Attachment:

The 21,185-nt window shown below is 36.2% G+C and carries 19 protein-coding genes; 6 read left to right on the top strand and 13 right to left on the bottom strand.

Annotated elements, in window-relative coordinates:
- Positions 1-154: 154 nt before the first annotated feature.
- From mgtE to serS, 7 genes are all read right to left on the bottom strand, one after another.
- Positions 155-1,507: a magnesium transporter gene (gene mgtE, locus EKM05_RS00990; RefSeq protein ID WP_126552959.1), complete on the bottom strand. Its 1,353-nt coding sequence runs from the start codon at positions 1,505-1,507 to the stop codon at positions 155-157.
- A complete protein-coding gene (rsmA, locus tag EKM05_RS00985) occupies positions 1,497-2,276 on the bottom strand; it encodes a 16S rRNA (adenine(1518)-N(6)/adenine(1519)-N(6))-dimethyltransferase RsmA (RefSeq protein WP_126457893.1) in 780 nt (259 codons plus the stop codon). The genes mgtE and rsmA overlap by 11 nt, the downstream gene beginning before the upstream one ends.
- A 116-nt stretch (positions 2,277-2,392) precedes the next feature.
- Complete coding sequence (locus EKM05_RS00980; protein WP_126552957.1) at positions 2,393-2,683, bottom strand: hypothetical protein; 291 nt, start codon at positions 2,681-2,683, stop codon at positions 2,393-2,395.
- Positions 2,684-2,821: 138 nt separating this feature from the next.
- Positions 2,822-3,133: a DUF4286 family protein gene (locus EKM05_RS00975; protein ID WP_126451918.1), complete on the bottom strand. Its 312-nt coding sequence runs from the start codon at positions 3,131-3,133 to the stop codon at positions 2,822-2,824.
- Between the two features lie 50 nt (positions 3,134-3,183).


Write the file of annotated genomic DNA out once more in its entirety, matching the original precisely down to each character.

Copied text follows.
The 21,185-nt window shown below is 36.2% G+C and carries 19 protein-coding genes; 6 read left to right on the top strand and 13 right to left on the bottom strand.

Annotated elements, in window-relative coordinates:
- Positions 1-154: 154 nt before the first annotated feature.
- From mgtE to serS, 7 genes are all read right to left on the bottom strand, one after another.
- Positions 155-1,507: a magnesium transporter gene (gene mgtE, locus EKM05_RS00990; RefSeq protein ID WP_126552959.1), complete on the bottom strand. Its 1,353-nt coding sequence runs from the start codon at positions 1,505-1,507 to the stop codon at positions 155-157.
- A complete protein-coding gene (rsmA, locus tag EKM05_RS00985) occupies positions 1,497-2,276 on the bottom strand; it encodes a 16S rRNA (adenine(1518)-N(6)/adenine(1519)-N(6))-dimethyltransferase RsmA (RefSeq protein WP_126457893.1) in 780 nt (259 codons plus the stop codon). The genes mgtE and rsmA overlap by 11 nt, the downstream gene beginning before the upstream one ends.
- A 116-nt stretch (positions 2,277-2,392) precedes the next feature.
- Complete coding sequence (locus EKM05_RS00980; protein WP_126552957.1) at positions 2,393-2,683, bottom strand: hypothetical protein; 291 nt, start codon at positions 2,681-2,683, stop codon at positions 2,393-2,395.
- Positions 2,684-2,821: 138 nt separating this feature from the next.
- Positions 2,822-3,133: a DUF4286 family protein gene (locus EKM05_RS00975; protein ID WP_126451918.1), complete on the bottom strand. Its 312-nt coding sequence runs from the start codon at positions 3,131-3,133 to the stop codon at positions 2,822-2,824.
- Between the two features lie 50 nt (positions 3,134-3,183).